In the past five years, the number of lenders offering interest-only mortgages has more than doubled. Nevertheless, many economic institutions believe that they are risky and can leave borrowers in significant financial difficulty. However, lenders are now using these mortgages to attract wealthier buyers.

Interest-Only Mortgages Aren’t So Popular Anymore

Currently, there are 33 lenders that offer interest-only mortgages. This type of mortgage requires the borrower to pay the interest servicing the debt but not the capital sum. In June 2013, there were only 12 lenders offering this type of mortgage.

The Financial Conduct Authority (FCA) has tried to tackle interest-only mortgages over the years, due to growing fears that borrowers will be left without means to repay loans when they mature. But unlike before the financial crash of 2008, new interest-only mortgages are generally aimed at wealthier consumers.

A New Target Market

According to Trinity Financial, clients are now “generally older borrowers with a larger deposit”. Usually they also have a substantial salary, thus have a better chance of repaying the capital at the end of the mortgage term.

Santander and HSBC require borrowers to have a sole income of £100,000. NatWest asks for a minimum of £75,000 with a minimum equity of £200,000 in the home they are looking to mortgage. Metro Bank doesn’t have a minimum income, however only wealthier homeowners can usually meet the bank’s criteria.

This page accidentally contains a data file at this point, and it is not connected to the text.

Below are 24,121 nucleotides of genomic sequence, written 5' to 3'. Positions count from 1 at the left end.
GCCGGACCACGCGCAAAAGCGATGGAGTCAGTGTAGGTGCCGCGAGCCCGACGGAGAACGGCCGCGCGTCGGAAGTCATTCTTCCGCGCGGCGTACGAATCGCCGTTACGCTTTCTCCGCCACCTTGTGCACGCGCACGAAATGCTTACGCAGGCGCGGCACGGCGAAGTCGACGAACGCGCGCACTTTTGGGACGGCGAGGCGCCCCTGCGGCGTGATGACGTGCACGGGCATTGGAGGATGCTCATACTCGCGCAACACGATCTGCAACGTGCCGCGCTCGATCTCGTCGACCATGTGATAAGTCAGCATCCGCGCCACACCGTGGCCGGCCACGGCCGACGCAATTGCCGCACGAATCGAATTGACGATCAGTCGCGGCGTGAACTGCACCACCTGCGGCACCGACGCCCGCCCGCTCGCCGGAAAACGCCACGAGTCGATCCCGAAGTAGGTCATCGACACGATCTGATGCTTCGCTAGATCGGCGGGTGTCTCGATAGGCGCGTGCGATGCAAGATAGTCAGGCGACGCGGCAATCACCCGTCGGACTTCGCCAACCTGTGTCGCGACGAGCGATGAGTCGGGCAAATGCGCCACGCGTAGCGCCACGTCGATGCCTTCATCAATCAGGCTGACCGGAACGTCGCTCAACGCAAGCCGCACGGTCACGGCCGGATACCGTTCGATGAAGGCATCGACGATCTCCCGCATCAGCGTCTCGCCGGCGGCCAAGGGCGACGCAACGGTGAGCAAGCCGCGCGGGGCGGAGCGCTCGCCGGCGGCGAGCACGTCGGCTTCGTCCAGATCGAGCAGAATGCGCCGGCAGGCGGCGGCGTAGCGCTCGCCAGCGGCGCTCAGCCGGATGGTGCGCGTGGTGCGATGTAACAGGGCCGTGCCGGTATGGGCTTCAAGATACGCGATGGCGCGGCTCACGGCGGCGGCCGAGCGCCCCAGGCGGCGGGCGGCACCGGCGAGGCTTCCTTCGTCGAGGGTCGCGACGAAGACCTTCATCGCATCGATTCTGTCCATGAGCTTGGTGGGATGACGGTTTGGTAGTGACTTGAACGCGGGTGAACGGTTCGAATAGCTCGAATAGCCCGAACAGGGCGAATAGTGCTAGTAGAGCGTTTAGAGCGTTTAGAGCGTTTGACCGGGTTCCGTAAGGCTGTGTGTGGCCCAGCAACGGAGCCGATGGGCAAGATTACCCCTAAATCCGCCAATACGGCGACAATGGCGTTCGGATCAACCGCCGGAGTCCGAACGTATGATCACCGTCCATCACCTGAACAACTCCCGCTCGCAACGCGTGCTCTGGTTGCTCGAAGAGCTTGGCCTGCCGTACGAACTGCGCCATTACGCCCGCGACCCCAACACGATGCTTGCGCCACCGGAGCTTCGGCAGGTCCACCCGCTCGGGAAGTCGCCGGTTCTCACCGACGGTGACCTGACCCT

Interest-Only Mortgages Could Make a Comeback

Finance experts at Moneyfacts have stated that there is “confidence amongst lenders” regarding interest-only mortgages. Following the 2008 financial crisis, interest-only mortgages were almost abandoned, but new regulations have since been put in place and the fear of irresponsible lending has reduced. Finance providers are also branching out into various markets, so that they can keep up in a competitive business world.

There has often been much concern about how interest-only mortgages will be repaid at the end of the term. There is now less cause for concern because the rules have relaxed here too.  Most lenders will now accept the sale of the mortgaged property if a borrower has enough equity. For example, the mortgage company Accord allows the mortgaged property to be used as part of the repayment strategy as long as there is 50% equity, along with a minimum of £200,000 in the property.